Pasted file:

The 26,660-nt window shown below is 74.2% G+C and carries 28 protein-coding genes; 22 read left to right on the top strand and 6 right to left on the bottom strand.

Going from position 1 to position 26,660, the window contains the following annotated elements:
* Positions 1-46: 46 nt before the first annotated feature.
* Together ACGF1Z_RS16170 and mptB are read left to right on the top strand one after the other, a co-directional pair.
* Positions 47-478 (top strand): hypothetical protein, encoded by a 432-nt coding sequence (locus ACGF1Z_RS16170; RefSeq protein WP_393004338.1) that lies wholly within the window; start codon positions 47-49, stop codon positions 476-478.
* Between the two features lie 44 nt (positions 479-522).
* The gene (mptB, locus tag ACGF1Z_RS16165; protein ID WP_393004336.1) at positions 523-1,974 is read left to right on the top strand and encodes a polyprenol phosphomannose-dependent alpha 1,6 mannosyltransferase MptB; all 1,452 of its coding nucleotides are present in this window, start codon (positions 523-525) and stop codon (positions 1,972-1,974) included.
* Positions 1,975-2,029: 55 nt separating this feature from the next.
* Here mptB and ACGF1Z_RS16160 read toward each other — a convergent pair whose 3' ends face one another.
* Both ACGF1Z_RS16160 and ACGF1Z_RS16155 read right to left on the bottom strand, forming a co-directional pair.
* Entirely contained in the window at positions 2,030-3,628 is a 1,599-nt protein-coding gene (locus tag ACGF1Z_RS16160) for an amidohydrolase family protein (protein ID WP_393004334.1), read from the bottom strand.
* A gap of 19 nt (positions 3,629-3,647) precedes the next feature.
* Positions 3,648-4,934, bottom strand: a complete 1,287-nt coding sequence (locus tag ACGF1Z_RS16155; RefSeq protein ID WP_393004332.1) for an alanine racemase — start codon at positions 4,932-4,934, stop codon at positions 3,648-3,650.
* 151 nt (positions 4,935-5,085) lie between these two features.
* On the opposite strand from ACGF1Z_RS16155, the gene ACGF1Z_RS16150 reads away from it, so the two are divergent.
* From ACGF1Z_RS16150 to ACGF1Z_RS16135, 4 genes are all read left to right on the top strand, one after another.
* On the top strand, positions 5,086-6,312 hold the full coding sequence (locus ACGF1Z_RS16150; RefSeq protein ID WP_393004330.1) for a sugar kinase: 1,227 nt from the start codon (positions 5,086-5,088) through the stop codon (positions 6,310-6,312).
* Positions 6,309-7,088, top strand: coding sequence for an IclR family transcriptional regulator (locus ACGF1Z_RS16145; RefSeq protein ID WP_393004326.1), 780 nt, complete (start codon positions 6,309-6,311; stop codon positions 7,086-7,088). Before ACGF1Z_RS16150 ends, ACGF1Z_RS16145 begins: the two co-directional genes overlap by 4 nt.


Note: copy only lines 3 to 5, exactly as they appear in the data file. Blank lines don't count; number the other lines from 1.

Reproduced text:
* Positions 1-46: 46 nt before the first annotated feature.
* Together ACGF1Z_RS16170 and mptB are read left to right on the top strand one after the other, a co-directional pair.
* Positions 47-478 (top strand): hypothetical protein, encoded by a 432-nt coding sequence (locus ACGF1Z_RS16170; RefSeq protein WP_393004338.1) that lies wholly within the window; start codon positions 47-49, stop codon positions 476-478.